Occasionally you ask the librarians for books on antelopes because antelopes are animals and animals are biology and biology is a science, but antelopes are so boring you switch to biographies and keep hitting the fiction. Read Sense and Sensibility and decide Marianne is a drip. Read Animal Farm without knowing anything about communism and decide power corrupts. Read Anna Karenina and decide men are evil. Race through your class assignments so you can read, cram homework into an hour so you can read, read through recesses, car rides, road trips, family reunions, dinner parties, read until your eyes hurt and your legs are cramped and the words on the page are more real than the sofa you’re sitting on.
Hit sixth grade. The homework starts getting serious. You can’t finish math homework while the teacher explains the lesson anymore. Slowly, so slowly, you don’t notice it, you start to lag behind. A little knot starts living in the pit of your stomach during tests and grows larger and more wretched with each test.
Read so you can forget about math. Read while you should be doing math. Read, read, read.
Occasionally write. In seventh grade a poet teaches your English class for a few days. Before she leaves she pulls your parents aside.
“You must be a writing family,” she says.
“Quite the opposite,” your father says. “I was terrible at the humanities.” He was. He likes to tell you about how he wrote one English paper in high school and turned it in year after year for a solid “B”. A “B” was good enough for English.
“Your daughter is talented,” she says.
He smiles. He is proud. Middle school is all about being proud of you, the poems you are getting published, the essays that the teachers talk about in the hallways, it is almost enough to make up for the fact that the math is getting worse each year. By eighth grade the math teacher is calling you in after class to ask you if there’s anything she can do to help improve your grades.
“You’re not stupid,” your father says. He says it often. He says instead, that he has failed you. He should have spent more time teaching you math when you were little, as his mother taught him. Instead he devoted his time to his company.
You nod and you think of all those wasted hours, the hours you spent reading about fictional people with fictional lives when you could have studied the curve of the universe, understood reality, and you want to throw up.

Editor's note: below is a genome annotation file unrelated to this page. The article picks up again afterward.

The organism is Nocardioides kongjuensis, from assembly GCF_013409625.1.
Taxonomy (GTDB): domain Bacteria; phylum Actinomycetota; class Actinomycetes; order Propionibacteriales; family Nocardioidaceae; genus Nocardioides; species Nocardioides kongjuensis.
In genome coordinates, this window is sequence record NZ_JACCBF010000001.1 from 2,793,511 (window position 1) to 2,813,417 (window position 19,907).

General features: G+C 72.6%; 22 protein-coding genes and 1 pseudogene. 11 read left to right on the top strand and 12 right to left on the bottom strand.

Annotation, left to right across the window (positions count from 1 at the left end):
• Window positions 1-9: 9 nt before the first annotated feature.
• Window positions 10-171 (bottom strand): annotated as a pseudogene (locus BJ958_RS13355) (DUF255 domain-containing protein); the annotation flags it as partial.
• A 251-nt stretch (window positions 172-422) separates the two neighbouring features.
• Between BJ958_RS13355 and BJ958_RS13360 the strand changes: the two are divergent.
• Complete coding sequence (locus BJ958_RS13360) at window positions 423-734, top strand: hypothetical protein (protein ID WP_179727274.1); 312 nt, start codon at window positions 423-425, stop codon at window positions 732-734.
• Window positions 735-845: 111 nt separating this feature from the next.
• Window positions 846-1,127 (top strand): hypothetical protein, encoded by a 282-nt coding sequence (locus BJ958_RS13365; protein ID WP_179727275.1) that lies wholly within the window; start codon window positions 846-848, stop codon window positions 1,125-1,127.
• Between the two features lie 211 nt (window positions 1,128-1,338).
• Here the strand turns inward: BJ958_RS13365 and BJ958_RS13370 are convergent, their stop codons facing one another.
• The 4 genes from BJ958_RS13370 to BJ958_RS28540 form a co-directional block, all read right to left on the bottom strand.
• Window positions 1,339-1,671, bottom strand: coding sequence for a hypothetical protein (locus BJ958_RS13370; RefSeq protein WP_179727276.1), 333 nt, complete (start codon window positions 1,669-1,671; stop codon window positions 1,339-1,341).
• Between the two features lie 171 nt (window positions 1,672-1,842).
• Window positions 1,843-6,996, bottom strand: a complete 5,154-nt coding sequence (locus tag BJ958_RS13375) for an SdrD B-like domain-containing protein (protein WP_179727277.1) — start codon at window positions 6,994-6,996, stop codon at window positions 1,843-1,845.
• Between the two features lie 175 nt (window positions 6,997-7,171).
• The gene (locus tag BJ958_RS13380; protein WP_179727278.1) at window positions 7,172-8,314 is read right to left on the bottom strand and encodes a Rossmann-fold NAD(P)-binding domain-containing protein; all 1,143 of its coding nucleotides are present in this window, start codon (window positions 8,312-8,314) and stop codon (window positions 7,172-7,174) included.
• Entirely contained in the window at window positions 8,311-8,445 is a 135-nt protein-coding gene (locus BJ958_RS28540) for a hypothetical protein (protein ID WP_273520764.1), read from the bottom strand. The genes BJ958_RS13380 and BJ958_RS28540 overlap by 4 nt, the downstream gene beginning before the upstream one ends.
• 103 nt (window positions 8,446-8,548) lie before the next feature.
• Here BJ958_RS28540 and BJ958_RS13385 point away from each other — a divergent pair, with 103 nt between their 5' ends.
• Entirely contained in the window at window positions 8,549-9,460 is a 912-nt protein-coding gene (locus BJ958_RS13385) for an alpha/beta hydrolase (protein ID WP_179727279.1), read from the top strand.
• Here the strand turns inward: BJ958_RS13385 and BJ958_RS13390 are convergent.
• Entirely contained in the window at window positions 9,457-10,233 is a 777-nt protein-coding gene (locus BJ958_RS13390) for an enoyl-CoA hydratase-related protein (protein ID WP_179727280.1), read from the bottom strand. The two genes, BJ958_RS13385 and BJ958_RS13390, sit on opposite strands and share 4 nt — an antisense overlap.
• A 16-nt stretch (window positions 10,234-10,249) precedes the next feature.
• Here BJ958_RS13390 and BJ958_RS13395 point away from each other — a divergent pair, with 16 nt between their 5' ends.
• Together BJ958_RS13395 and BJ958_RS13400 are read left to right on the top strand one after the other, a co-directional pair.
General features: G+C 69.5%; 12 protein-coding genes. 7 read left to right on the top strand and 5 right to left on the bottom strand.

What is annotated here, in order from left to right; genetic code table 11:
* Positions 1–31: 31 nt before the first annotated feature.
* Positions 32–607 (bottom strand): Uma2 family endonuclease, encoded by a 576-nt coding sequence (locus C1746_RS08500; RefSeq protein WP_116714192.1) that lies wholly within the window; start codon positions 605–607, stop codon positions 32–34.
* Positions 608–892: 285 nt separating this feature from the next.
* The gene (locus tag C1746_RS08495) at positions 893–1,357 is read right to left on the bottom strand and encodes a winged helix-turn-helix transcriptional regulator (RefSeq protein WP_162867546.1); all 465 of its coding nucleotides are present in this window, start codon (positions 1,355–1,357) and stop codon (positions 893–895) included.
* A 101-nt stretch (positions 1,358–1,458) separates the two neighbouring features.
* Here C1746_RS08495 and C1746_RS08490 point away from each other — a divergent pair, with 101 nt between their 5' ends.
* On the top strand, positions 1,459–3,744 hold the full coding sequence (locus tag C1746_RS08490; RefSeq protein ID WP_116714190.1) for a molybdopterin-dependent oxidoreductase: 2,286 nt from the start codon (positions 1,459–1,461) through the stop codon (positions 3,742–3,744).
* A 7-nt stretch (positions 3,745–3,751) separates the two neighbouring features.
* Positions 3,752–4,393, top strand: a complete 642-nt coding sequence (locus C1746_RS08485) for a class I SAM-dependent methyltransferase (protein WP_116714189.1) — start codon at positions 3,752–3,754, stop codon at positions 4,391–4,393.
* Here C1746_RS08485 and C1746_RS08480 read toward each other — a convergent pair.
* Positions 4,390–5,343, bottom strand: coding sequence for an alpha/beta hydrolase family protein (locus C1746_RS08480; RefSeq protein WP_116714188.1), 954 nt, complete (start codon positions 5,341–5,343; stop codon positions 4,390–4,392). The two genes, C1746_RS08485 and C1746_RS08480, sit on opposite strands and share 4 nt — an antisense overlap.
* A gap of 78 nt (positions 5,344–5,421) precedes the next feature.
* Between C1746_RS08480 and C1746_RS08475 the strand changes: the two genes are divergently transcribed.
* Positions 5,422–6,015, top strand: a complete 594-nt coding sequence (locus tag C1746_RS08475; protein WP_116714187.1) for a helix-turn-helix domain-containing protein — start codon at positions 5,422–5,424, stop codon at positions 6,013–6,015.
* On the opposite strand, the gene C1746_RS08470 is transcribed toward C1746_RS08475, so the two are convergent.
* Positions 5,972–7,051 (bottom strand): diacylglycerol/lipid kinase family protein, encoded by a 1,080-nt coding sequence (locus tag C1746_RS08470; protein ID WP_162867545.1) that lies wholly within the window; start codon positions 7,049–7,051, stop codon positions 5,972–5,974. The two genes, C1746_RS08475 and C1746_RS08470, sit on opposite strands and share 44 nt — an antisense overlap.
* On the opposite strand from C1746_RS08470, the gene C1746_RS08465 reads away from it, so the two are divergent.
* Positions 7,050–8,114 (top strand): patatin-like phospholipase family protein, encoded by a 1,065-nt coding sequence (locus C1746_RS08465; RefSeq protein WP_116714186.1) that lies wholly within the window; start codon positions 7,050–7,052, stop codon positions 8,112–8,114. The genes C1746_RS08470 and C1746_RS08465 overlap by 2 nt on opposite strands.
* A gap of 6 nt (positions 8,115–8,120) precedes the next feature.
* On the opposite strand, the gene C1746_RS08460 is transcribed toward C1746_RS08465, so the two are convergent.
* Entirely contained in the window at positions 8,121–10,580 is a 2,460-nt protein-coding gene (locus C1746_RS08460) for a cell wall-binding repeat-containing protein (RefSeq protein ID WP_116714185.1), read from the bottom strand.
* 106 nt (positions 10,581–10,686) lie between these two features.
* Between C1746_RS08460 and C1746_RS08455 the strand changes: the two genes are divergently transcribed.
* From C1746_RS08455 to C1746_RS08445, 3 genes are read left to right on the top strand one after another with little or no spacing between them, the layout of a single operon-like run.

You have begun to panic about your future. The math isn’t working out, the writing is, but everyone knows writers don’t get jobs, and somehow you know already, that you will never be a writer. You were meant to travel other paths.
Take a deep breathe. High school is around the corner. In high school there will be real science class, and there you will learn, oh you will learn.
In high school you load up on physics and chemistry and math. Your father looks through your textbooks each summer.
“You’re going to love these courses,” he says. This is the sort of thing he wishes he had when he was your age. “You should study over the summer,” he says.
You try. You sit with last year’s text book and the coming year’s text book and you tell yourself you’ll do two hours a day, but sooner or later you reach for your pile of library books and the calculus, the chemistry, the physics lies forgotten, and then the school year comes around and there again you’re taking home grades that steadily sink lower and lower.
Stay up late to finish problem sets, drink coffee on test days until you vibrate in your chair, start having nightmares about failing months before each exam. Write in your blog about how much you hate school. Get a small audience. Keep writing in your blog. Write. Write. Write.
“Be careful about your blog,” your father says. “You’re going to be someone running a company one day and you don’t want your blog to haunt you.”
In eleventh grade you take Calculus. In the hallway at school a parent stops you. Her son is in your Calculus class.
“I used to work for your father,” she says. “He’s a genius. I’m so excited that my son has the chance to be in class with you. He keeps telling me about there’s freshman in his class who is setting the curve. That’s you right? ”
Smile. Back away. Later in the day the Calc teacher hands out the mid-semester grades. She gives you your first fail.
That year your father makes a mathematical break through. His best friend is over at the time, and when your father shows him the math, he gasps and drags you over.
“Have you seen what your father has done?” he asks and graphs and formulas pour out of him and you shake your head and back away.
Your father shakes his head and smiles a little painfully, the smile of the perpetually isolated, “Stop. You’re not being fair to her. She hasn’t studied that. She can’t understand.”
“A pity,” his friend says. “Such a pity.”